Dr. Jacqueline Anne Braveboy-Wagner is Professor of Political Science at City College and the Graduate Center. She teaches courses on foreign policy and theories of international relations. She is the author or editor of eleven books and more than a hundred articles, book chapters, reports and papers. Among her recent publications is Diplomatic Strategies of Nations in the Global South: The Search for Leadership (2016). In addition to her scholarly work, she has held leadership positions in the Caribbean Studies Association and the International Studies Association (ISA), and founded the Global South Caucus of the ISA.
Ayşe Obalı: Your work mostly draws on theories of international relations and foreign policy. What could policymakers learn from IR theory and what could theorists learn from policy?
Dr. Jacqueline Anne Braveboy-Wagner: My real interest is foreign policy, which by nature is highly policy relevant. IR theory has traditionally been system-oriented, so there I focus on extracting what is useful for understanding foreign policy. The policymakers I meet think of IR as foreign policy. Insights we offer to policymakers include ideas about grand strategy, bureaucracy and government, the framing of national interests, the role of leadership, and the interwoven nature of society, culture, and governmental policy. By the same token, we as scholars obviously formulate our theories based on what we see in the so-called “real” world.
AO: What do you think about the “rise of the rest” today? How did the international system change since you published your most recent book?
JBW: My book reflects the power transition which is occurring in the world today: the change from the domination of the West to a more diffuse system in which not only the BRICS but also leading regional states are becoming more influential. But I think that one has to be cautious about this process, which is obviously happening in fits and starts as some countries backtrack economically and sometimes politically. But the process will continue, no doubt. It’s not the same world as in the early 1990s.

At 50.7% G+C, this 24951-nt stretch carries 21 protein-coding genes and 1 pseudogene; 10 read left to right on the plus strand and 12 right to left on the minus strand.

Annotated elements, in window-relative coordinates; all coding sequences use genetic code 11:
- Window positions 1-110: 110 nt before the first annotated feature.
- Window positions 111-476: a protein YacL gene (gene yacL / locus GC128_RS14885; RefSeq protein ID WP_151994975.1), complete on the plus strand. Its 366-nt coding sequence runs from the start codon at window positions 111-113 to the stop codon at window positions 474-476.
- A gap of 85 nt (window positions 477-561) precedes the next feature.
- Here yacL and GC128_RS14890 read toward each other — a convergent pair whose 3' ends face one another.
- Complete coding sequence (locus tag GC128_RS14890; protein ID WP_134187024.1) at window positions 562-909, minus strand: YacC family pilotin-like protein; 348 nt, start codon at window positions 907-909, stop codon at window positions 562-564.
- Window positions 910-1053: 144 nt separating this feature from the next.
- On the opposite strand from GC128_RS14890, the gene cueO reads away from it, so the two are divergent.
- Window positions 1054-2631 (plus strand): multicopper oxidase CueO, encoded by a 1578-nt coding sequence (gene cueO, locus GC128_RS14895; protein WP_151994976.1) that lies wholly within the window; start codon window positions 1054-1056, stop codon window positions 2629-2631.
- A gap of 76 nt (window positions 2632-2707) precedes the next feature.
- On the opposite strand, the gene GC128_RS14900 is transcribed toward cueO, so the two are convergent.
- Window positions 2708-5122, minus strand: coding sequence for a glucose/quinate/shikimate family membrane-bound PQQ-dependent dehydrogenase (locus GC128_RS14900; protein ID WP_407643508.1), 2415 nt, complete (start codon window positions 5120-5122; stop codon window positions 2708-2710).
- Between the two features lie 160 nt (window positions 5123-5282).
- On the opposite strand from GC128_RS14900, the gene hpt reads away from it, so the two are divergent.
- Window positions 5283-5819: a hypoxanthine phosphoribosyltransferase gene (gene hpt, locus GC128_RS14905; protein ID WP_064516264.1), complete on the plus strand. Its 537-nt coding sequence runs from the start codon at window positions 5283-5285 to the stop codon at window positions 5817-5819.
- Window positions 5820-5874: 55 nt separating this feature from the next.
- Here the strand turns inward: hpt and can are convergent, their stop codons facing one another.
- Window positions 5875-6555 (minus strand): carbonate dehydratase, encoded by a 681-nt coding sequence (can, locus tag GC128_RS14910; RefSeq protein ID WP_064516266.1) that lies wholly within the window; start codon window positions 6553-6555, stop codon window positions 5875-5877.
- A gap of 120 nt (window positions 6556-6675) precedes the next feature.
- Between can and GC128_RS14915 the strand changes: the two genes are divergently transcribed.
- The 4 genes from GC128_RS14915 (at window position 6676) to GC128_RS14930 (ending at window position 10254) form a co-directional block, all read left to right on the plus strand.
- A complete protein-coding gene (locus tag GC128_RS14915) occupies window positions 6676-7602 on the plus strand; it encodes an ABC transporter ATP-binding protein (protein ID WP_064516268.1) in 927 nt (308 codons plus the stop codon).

AO: What led you to become interested in your area of research, especially in the concept of the Global South?
JBW: My entire career has been devoted to studying the Third World (now “Global South”) which is where I am from. Nothing has changed, except perhaps that the international relations community has finally become more sensitive about the gaps in mainstream IR theorizing when it comes to including Africa, Asia and Latin America. It amazes me that my 2003 book on Global South foreign policy is being listed as pioneering in the use of the term “GS.” But it is really those practical folk at the UN who pioneered the term “South” well before that.
AO: What are you working on now?
JBW: I am currently co-editing (with German scholars) a special edition of Third World Quarterly dealing with the (controversial) concept of the GS. In addition, I am working on a book based on a workshop I hosted in Cuba on “Local Perspectives on IR/Foreign Policy.”
AO: You have been at CUNY for quite some time. What changes have you witnessed here?
JBW: When I first came to the GC, we had many more students and more diversity, largely because of the Ralph Bunche Fellowship program as well as our proximity to the UN. There were enough “Third World” students for me to run a Caribbean seminar for persons in and outside CUNY on regular Fridays, and there was the Africa seminar as well. The problem is that diversity has to occur not just at the student level but at the faculty level. That has not happened at CUNY really, but then again there aren’t many minority faculty in IR nationally anyway. IR remains a very conservative field, but many of us remain hopeful that it will become more inclusive in our lifetimes.